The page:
January 10, 2024 By: Derek Duncan — When building Ladera, their new course in the southern end of the Coachella Valley, Los Angeles-based entertainment executive Irving Azoff and Eddy Cue, Apple’s senior vice president of services, kept instructions to Gil Hanse and Jim Wagner simple: no water features, no palm trees. Otherwise, the architects had creative freedom to reinvent 300 acres of lemon groves and mango orchards as a broken landscape of swashbuckling golf holes and dry arroyos.

Removing ponds and palms from the golf vernacular of Palm Springs—a land of walled-off Edens and enclaves of ornately manicured courses—was already a radical idea. Hanse and Wagner stepped outside the desert paradigm by manufacturing a kind of pre-modern Southern California agrarian landscape. The Ladera site slopes 140 feet from the high point near the Santa Rosa Mountains toward a low end that Hanse and Wagner propped up to reorient sightlines over the valley toward the eastern Mecca Hills. Through the center they carved a network of arroyos and sandy riverbeds that emulate the pathways of rushing water. The golf holes flow around, over and through the sunken ravines, the first nine looping clockwise around the counterclockwise second nine a la Muirfield.

The arroyos are integral to the effectiveness of Ladera—stunning visual accompaniments to the spirited golf shots rendered with eroded edges and contrasting compositions of grasses, brush, sycamores, sand and native stone that often fall in pattern with the mountain backdrops. They are also hazards brimming with danger and enticement.

“We tried to focus on setting up good diagonals off of tees,” Hanse says. “We were thinking about Sand Hills and some of those beautiful diagonals that Bill [Coore] and Ben [Crenshaw] created, and we had an opportunity to build those big diagonals for good players to take on while providing the width for average golfers.”

The fairways are enormous—60 to 100 yards wide—but they bend and slink around bunkers and the arroyos, requiring an element of edging and corner-cutting for the best approach positions. The greens are a kaleidoscope of shape and movement, from the broad saucer of the 535-yard par-4 fourth to the stepped and fractured 14th to the 285-yard par-3 12th that inverts the typical Biarritz recipe by playfully placing the deep swale at the back of the putting surface rather than the middle or front.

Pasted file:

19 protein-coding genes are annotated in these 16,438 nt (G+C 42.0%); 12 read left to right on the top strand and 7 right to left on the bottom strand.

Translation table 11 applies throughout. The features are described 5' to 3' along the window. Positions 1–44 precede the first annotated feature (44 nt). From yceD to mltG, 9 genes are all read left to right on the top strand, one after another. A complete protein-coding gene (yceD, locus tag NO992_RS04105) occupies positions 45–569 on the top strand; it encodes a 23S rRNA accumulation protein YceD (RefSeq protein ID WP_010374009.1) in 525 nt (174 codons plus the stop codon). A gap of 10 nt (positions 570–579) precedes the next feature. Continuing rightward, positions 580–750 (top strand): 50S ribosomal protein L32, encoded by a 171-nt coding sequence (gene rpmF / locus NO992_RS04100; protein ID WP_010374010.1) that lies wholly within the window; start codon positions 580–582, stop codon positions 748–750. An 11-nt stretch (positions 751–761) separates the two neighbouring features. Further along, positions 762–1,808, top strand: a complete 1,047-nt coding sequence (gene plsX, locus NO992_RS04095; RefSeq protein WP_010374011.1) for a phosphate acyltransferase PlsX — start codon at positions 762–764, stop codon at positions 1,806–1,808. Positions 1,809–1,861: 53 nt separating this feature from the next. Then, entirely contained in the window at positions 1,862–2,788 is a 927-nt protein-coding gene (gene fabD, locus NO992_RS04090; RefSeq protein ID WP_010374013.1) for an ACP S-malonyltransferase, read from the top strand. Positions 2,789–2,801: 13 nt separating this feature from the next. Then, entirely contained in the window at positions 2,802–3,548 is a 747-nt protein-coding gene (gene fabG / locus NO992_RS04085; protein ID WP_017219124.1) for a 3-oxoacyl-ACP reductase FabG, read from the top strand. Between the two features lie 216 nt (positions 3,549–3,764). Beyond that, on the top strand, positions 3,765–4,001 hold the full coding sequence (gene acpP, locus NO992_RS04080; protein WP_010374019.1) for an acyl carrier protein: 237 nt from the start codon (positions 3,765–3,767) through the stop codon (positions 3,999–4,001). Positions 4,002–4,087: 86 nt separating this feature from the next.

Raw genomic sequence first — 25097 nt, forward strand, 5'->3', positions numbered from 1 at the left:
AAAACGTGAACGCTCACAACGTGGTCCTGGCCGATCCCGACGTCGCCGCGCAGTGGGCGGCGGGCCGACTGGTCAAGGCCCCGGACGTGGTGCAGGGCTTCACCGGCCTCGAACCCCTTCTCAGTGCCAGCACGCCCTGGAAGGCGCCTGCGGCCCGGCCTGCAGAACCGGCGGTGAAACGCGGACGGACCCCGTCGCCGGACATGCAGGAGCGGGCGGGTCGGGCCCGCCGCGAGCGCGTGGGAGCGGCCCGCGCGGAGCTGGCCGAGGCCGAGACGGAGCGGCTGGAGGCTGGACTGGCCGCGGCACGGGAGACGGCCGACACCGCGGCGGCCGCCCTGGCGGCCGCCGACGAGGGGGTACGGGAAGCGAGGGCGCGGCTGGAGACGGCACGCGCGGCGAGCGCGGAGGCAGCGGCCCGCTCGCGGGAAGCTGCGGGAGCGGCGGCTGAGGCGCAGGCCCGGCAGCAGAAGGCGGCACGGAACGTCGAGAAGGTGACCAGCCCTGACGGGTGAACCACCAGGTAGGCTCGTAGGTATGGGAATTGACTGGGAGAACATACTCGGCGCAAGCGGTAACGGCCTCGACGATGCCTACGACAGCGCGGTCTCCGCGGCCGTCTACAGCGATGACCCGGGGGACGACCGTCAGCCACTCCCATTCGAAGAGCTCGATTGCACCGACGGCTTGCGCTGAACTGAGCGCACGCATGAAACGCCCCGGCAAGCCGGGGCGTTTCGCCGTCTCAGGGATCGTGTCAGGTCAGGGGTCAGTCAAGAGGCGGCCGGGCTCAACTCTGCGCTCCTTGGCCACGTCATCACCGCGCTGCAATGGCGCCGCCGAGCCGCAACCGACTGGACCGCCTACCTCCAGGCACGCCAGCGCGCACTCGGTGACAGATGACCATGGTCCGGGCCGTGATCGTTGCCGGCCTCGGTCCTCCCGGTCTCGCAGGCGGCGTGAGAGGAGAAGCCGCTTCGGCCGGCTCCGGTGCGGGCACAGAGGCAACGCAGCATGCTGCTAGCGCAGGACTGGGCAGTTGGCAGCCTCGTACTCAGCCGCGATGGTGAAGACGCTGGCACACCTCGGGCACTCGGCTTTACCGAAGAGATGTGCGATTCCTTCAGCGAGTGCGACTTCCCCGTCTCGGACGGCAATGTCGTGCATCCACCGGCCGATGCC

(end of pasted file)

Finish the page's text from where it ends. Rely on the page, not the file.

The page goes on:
The green at the 545-yard par-5 10th, nestled in the ravine and obscured by a dune, is 40 yards deep and just 11 paces across, and missing it with long second shots leaves near impossible up-and-downs. The drivable par-4 15th presents a fairway 125 yards across, but the sliver of green with cropped, fallaway surrounds (think of the 10th at Riviera, only bunkerless and perched 10 feet higher) can be inaccessible from wide angles.

Ladera is by far the most land Hanse and Wagner have previously moved, but it looks like they have been doing it for their entire careers.

“Some people will realize it was created, but we want others to believe that the land could have naturally occurred as it is,” Hanse says. “If anyone is going to be well-suited to build a maximalist landscape where you’re creating everything, it would be a minimalist who is wired to pay attention to those small details and to what real landforms look like.”

Ultimate credit for turning lemons into Ladera goes to Azoff and Cue, Hanse says.

“Irving, and to some degree Eddy, is so comfortable being around artists that he understands that every creative person has a different process. He innately knows that process allows artists to do their best work, so he let us be as creative as we wanted and provided all the resources and support that enabled us to do our best work. Those two were uniquely qualified to allow us to build a golf course like Ladera.”

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